Sample Session Outline

The following is a sample outline to help newer A/SHs plan for a typical session in Vaxia's somewhat unique format.

While each session is unique, a typical 5-hour session often falls into a familiar pattern most of the time:

  1. The hook
  2. Characters to the action
  3. First encounter
  4. Boss encounter
  5. Wrap-up

The Hook
The hook is the thing that gets PCs interested in joining into whatever is going on. It's the smell of smoke that draws them to a burning building, the sound of a scream in a graveyard at night, the all-call on the station for a planetside mission or the realization that their coinpurses have been snatched.

Typically, the hook is the second narrative in a session. Many A/SHs lead with a scene-setting narrative to let PCs post and describe where they are and what they're doing before things get moving. It also works as a form of attendance so that the A/SH knows not only which players are coming, but with which characters, to help them plan on the fly for things like encounters and challenges later in the session.

Shorter sessions can quickly save an hour by skipping right to the action with the opening narrative and letting the PCs get straight to the action with their first post.

Characters to the Action
Once the hook is set, the next hour is focused on getting characters to the site where the action takes place and giving them a more complete run-down on the situation that they're helping resolve.

It's the difference between simply smelling smoke and seeing the building in flames, hearing that there are people inside and seeing that the flames are starting to catch a neighboring building. It lays out the challenges for the characters so that they can go where their skills are best fit and start to have an impact on the landscape.

Sometimes, the action comes to the characters (an out-of-control carriage racing down the Royal Road, for instance), but the function is the same: when the danger gets close enough, characters get the rough size and shape of it so that they can start to react to it in more concrete terms than the generic 'hook' that gave them a preview of it earlier.

First Encounter
1-2 hours into the session is a good time for the first encounter. This can be combat, traps, tense negotiations, a chase - some form of action and dice-rolling that most or all of the PCs can engage in. It's been largely talking, text and AWA rolls up till now in most sessions - to stretch that out much longer will start to lose some players by this point, so include some form of action that gives folks a chance to succeed at something measurable and exciting.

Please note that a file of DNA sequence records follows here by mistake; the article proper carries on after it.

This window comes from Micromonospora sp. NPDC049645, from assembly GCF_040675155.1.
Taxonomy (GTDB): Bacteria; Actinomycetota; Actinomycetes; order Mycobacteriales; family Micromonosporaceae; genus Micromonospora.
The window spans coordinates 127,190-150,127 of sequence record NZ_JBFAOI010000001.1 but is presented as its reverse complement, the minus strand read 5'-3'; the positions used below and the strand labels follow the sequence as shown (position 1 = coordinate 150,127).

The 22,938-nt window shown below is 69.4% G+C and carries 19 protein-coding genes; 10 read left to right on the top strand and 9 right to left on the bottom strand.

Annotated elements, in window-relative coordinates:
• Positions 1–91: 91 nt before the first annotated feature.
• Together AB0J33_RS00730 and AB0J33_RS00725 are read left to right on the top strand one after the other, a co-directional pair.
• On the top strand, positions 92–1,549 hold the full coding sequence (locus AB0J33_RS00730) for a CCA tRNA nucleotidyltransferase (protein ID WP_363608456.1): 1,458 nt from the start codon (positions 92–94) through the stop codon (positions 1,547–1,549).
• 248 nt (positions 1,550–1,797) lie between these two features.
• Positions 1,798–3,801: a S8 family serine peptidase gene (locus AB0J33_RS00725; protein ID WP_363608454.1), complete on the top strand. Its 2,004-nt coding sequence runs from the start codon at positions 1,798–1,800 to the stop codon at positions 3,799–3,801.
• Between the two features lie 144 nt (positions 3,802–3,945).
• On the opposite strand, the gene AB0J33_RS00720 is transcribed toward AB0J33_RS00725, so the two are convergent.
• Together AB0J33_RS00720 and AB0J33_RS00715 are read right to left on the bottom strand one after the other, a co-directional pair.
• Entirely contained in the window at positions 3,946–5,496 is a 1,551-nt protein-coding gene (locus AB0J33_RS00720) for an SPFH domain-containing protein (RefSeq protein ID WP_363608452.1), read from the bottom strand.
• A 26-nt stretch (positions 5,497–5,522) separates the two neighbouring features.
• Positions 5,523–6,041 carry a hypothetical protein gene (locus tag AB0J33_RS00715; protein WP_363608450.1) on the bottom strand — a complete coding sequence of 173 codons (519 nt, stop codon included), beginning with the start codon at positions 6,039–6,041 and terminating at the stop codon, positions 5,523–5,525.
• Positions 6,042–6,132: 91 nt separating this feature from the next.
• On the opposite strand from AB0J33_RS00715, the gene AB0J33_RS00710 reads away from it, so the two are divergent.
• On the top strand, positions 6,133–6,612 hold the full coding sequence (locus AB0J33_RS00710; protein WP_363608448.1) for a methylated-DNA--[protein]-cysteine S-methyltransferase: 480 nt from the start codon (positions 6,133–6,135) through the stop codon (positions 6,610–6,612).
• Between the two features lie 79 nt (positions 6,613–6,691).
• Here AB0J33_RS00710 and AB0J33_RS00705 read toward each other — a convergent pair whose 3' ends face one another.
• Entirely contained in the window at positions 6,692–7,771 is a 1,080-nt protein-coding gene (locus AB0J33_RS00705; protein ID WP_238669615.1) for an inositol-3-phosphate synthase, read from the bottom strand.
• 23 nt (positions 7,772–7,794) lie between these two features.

Boss Encounter
In a 4-5 hour session, there isn't really much time for a break between the first encounter and the 'final' or 'boss' encounter. Often, they'll be the same thing, with the 'boss' simply joining the combat already in progress, or the biggest challenge appearing before the smaller ones have been completely dealt with.

Longer sessions can include planning, investigation or questioning between the first and final encounters, but in a 4-5 hour session, espect to have to move immediately from one to the other. Don't rely on having time to slowly re-hook or guide PCs from the first encounter to the final one - it may put you well over your expected time for the session.

It's very valuable to provide 30 minutes to an hour for wrap-up after the last of the action is resolved. Since there isn't much time between the encounters to explain why what's happening is happening (how the fire started, what spooked the horses in the runaway carriage, or why these bandits were holding someone hostage), now is the time to do exactly that.

Beating the big bad isn't nearly as satisfying until you know who they were and why they were doing what they were doing. Try not to skip or truncate this step if you can - which means plan for it in advance when you decide how long your session is going to take.


The vague outline above will cover a surprisingly high number of session types, but it's definitely not a requirement, just a baseline to help newcomers know what to expect. As you run more sessions, you'll learn what you can expect from your own ruling and posting speed and the sort of plots you like to run, so don't let this limit you if you find your own format differs from this outline.